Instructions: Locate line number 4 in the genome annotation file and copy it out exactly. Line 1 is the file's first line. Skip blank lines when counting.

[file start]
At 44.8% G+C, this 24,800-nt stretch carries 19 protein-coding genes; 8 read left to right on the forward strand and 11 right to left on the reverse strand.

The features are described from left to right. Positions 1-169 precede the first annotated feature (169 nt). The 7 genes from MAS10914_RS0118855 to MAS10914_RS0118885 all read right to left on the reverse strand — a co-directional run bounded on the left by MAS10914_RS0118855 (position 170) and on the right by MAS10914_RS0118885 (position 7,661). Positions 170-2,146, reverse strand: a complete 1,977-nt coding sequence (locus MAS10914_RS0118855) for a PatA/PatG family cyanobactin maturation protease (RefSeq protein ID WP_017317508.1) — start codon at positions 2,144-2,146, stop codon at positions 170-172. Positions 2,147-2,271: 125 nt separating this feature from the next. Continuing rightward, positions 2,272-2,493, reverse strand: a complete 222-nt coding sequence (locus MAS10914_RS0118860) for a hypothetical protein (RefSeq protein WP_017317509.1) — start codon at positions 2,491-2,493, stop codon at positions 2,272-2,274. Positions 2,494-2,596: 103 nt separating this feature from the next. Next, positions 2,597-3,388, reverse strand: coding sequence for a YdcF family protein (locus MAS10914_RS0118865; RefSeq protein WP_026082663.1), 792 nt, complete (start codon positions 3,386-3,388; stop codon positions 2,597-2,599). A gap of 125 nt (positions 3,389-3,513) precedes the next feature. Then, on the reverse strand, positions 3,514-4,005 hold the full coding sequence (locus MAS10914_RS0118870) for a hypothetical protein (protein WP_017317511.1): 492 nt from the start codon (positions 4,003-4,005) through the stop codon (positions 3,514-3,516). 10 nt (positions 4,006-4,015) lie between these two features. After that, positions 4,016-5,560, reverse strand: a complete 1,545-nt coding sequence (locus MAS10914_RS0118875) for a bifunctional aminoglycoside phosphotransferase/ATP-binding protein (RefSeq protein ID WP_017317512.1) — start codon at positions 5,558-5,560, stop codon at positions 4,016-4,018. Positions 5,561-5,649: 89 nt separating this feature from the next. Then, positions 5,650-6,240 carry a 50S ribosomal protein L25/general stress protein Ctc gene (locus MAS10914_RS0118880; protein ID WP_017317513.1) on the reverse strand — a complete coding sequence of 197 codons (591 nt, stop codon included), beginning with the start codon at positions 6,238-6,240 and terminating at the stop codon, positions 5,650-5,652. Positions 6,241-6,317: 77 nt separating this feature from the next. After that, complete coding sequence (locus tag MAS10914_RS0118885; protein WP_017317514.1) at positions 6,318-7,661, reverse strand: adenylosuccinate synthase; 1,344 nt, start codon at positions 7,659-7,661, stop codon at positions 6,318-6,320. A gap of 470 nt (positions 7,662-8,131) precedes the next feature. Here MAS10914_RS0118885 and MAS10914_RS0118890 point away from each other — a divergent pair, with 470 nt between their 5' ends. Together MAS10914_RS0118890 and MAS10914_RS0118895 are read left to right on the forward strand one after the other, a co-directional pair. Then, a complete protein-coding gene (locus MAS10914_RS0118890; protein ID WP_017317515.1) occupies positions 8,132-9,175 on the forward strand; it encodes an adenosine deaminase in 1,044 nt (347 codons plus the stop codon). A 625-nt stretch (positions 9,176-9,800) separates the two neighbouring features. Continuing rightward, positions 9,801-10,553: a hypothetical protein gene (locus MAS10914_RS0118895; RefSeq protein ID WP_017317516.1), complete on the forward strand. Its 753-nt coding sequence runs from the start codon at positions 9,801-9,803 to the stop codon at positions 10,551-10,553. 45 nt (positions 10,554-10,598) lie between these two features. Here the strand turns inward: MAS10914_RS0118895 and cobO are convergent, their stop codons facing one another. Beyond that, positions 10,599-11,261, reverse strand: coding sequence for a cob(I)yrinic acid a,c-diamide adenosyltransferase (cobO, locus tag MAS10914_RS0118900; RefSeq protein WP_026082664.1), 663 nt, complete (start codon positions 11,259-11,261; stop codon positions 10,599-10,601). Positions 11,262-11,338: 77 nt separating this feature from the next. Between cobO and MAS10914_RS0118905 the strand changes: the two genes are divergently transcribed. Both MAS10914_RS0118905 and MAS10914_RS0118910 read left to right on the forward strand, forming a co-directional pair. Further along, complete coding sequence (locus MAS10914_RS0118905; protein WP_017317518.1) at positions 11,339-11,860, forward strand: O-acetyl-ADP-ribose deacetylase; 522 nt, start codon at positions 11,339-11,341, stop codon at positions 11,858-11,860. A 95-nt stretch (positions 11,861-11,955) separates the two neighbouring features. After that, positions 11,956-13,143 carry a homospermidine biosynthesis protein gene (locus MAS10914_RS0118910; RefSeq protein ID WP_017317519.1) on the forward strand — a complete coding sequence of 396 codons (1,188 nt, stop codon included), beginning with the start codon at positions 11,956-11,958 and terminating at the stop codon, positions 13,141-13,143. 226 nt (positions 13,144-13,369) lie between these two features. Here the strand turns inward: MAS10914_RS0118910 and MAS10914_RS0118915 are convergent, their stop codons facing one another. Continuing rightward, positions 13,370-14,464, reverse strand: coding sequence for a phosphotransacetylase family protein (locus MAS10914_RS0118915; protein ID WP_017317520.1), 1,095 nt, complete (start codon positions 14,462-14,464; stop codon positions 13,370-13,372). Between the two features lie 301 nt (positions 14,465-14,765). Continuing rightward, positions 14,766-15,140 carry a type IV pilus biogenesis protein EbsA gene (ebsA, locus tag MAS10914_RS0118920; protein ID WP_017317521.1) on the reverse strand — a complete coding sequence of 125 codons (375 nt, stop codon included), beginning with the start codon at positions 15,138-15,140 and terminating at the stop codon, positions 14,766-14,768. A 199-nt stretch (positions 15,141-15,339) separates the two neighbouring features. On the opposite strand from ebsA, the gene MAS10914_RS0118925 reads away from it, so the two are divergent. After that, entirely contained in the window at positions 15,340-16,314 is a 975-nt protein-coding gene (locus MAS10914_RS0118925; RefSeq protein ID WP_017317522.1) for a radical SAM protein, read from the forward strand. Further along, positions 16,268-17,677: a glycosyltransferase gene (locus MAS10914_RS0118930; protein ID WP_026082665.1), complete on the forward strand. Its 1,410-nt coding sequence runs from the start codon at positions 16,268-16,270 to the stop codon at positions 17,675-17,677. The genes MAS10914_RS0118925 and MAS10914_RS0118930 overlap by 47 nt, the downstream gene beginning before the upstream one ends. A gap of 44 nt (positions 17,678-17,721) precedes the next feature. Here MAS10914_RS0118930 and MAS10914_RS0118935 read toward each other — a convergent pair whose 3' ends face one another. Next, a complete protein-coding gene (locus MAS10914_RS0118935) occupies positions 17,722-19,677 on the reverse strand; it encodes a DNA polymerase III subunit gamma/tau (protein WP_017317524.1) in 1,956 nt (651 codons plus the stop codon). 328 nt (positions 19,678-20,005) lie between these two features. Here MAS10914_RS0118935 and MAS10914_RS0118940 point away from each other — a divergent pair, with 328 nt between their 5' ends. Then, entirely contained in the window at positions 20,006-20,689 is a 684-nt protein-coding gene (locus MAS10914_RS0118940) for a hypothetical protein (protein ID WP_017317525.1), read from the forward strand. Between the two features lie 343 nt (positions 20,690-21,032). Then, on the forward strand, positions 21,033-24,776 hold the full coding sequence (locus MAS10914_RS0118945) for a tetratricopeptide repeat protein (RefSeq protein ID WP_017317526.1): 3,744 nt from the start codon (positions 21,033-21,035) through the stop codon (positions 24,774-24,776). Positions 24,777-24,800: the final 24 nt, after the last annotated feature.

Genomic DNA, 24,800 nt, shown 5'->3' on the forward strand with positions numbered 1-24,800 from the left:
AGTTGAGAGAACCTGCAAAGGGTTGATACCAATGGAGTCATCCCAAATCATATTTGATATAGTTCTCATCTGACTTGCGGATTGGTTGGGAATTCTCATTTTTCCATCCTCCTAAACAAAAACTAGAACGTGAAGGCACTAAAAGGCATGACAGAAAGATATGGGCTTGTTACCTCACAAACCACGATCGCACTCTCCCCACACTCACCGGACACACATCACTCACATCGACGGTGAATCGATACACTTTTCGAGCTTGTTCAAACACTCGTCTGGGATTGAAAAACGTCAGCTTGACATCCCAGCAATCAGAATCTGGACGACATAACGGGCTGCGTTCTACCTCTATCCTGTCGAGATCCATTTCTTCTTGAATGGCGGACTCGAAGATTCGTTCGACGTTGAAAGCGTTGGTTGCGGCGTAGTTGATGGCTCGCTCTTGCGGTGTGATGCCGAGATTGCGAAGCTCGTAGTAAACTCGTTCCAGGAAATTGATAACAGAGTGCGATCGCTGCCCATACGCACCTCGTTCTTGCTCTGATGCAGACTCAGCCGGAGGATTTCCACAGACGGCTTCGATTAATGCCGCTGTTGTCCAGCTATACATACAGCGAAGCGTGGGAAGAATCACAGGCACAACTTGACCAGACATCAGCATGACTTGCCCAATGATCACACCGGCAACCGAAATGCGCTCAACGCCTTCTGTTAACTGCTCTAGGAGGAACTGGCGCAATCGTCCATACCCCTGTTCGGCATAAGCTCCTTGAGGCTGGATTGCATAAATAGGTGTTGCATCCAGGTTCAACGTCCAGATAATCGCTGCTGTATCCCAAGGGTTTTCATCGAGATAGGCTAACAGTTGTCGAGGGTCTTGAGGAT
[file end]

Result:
AGTTGAGAGAACCTGCAAAGGGTTGATACCAATGGAGTCATCCCAAATCATATTTGATATAGTTCTCATCTGACTTGCGGATTGGTTGGGAATTCTCATTTTTCCATCCTCCTAAACAAAAACTAGAACGTGAAGGCACTAAAAGGCATGACAGAAAGATATGGGCTTGTTACCTCACAAACCACGATCGCACTCTCCCCACACTCACCGGACACACATCACTCACATCGACGGTGAATCGATACACTTTTCGAGCTTGTTCAAACACTCGTCTGGGATTGAAAAACGTCAGCTTGACATCCCAGCAATCAGAATCTGGACGACATAACGGGCTGCGTTCTACCTCTATCCTGTCGAGATCCATTTCTTCTTGAATGGCGGACTCGAAGATTCGTTCGACGTTGAAAGCGTTGGTTGCGGCGTAGTTGATGGCTCGCTCTTGCGGTGTGATGCCGAGATTGCGAAGCTCGTAGTAAACTCGTTCCAGGAAATTGATAACAGAGTGCGATCGCTGCCCATACGCACCTCGTTCTTGCTCTGATGCAGACTCAGCCGGAGGATTTCCACAGACGGCTTCGATTAATGCCGCTGTTGTCCAGCTATACATACAGCGAAGCGTGGGAAGAATCACAGGCACAACTTGACCAGACATCAGCATGACTTGCCCAATGATCACACCGGCAACCGAAATGCGCTCAACGCCTTCTGTTAACTGCTCTAGGAGGAACTGGCGCAATCGTCCATACCCCTGTTCGGCATAAGCTCCTTGAGGCTGGATTGCATAAATAGGTGTTGCATCCAGGTTCAACGTCCAGATAATCGCTGCTGTATCCCAAGGGTTTTCATCGAGATAGGCTAACAGTTGTCGAGGGTCTTGAGGAT